Well, I doubt that's likely to happen anytime soon. Wire's voice wasn't sarcastic, or even depressed; it was simply stating a fact. Wire could never feel the forest, as he could never feel anything. The entirety of the AI's physical being consisted of a CPU embedded beneath <Xelian's> left shoulder blade
We're running out of forest, Wire pointed out. <Xelian> nodded. He could see the treeline now, where the forest ended. A few moments later, he passed through it, and the world around him transformed abruptly.
Instead of soft earth, his foot snapped against rigid metal. He stepped out of the land of half-shadows into full daylight. The humidity disappeared, abandoned in favor of a carefully controlled, deliberately comfortable climate. <Xelian> left behind the canopy of leaves, entering a world where dark space extended forever in all directions. He stood on the edge of a sheer dropoff. The metal pathway that ran around the forest was only a few feet thick here where he stood. It also bordered the edge of the Platform.
<Xelian> looked up. High in the sky, he could see another enormous Platform like the one on which he now stood. A floating continent, with people inhabiting all of its six faces. Beyond the second Platform, <Xelian> could make out the tiny pinpricks of stars. Looking down over the edge of the cliff, he could see the exact same thing; hundreds of kilometers below lay the bottom of the Platform, and beyond that was nothing. Cold space, eternity. Fall off this cliff, and one could literally fall forever. It's said that the Platform's builders had tried to make it seem as if one were standing on the surface of a planet, instead of a gargantuan block of metal hanging in the middle of space, a ridiculous distance from any planetary system. They hadn't done a very good job.
<Xelian> took one look back at the forest park. Really, it was one of the few places on <Saj> Platform that was dedicated to reminding its inhabitants of their heritage. As if they hadn't intentionally abandoned such things as forests when they moved into the sterile vacuum of space.
"Remind me to come back here when this project is finished," he asked.
Is that a request, <Xelian>, or are you simply waxing hypothetical?
"No, really. Remind me."
Yes, <Xelian>. Wire would compute a likely date and time for the reminder.
<Xelian> turned away from the organic wall behind him and stepped off the cliff. He could feel the fall begin; the plummet that would carry him down along the side of the platform until he entered oblivion. Gravity would drag him downward, prepared to hurl him into the void.
But then it changed. His foot got caught in an unseen force, a pull that altered his momentum. His body followed, collapsing into the arms of the same force. Instead of plunging into space, <Xelian> swung in an arc around the edge of the cliff, his foot planting itself on the vertical wall below him. He reoriented himself, then pulled his other foot to sit beside its mate.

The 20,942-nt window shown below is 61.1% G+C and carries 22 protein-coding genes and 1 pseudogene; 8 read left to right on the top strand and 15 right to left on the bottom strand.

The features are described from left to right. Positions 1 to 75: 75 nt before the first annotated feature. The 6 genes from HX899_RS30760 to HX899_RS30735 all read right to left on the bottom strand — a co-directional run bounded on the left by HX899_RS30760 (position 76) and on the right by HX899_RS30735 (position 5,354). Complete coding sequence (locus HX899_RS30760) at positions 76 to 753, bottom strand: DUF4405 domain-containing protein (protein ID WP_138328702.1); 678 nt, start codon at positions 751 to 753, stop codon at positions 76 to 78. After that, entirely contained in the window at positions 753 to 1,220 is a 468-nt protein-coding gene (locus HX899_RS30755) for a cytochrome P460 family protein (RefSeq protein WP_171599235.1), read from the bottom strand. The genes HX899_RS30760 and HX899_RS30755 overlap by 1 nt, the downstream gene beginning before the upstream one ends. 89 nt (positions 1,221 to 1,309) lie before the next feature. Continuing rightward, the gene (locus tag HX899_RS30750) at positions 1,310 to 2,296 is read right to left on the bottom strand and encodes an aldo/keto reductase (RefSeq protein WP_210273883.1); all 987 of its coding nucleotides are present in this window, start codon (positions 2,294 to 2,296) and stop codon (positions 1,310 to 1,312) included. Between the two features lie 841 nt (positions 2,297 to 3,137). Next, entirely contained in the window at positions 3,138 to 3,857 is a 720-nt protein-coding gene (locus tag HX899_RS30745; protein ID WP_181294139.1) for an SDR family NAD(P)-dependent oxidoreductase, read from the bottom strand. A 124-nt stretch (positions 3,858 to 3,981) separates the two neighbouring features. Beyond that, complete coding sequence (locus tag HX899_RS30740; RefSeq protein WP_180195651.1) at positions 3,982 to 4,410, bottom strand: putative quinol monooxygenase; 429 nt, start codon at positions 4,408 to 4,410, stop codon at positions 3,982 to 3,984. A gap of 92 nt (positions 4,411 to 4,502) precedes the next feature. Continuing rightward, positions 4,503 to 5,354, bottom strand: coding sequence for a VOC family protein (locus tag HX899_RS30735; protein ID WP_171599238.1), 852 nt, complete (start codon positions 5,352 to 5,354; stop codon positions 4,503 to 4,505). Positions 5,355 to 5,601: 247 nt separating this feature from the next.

He now stood on the other face of the cliff. What had once been down was now directly in front of him. And when he turned around and looked down, he saw the space he had left, and it looked like a sheer vertical drop, the forest seeming to sprout from the side of the cliff. The Platform's gravity wasn't going to relinquish its grip on <Xelian> quite so easily. It pulled one down against the Platform, no matter which direction down happened to be at the time. One could walk on each of the Platform's faces and feel as if it were the surface of a planet.
I don't see why you have to be so dramatic about that, <Xelian>, Wire chimed in. What do you find so fascinating about changing gravitational surfaces?
<Xelian> continued to look over the side of the ledge, then tossed a small pebble off, watching it arc normally in the air for a moment, then change vectors suddenly to fall inward, snapping against the pathway and rolling to a stop at the edge of the forest.
"Is there anything we haven't mastered, Wire?" <Xelian> responded. "What is left to dominate? The very laws of nature bend before us. Where is the excitement in the universe that behaves according to our convenience, warping and changing until it twists to the will of the most fickle species?"
If you want excitement, you should try piloting a ship through the center of a star, Wire suggested. As far as I know, no one has managed to conquer that realm, yet.
"Maybe I will," <Xelian> mused.
Just make sure you remove my CPU, first, Wire said.
That was from 1999.
It is interesting, also, for me to look back and see which ideas I have thrown into the word chipper and recycled. If you've read Starsight, you'll recognize something very similar to those Platforms, which stretch back to a short story that I wrote called Defending Elysium. They showed up, probably first time here. And then I reused them for Defending Elysium. And then wrote the Skyward series in that same universe. So this is like a hypothetical book that could have existed in that same setting.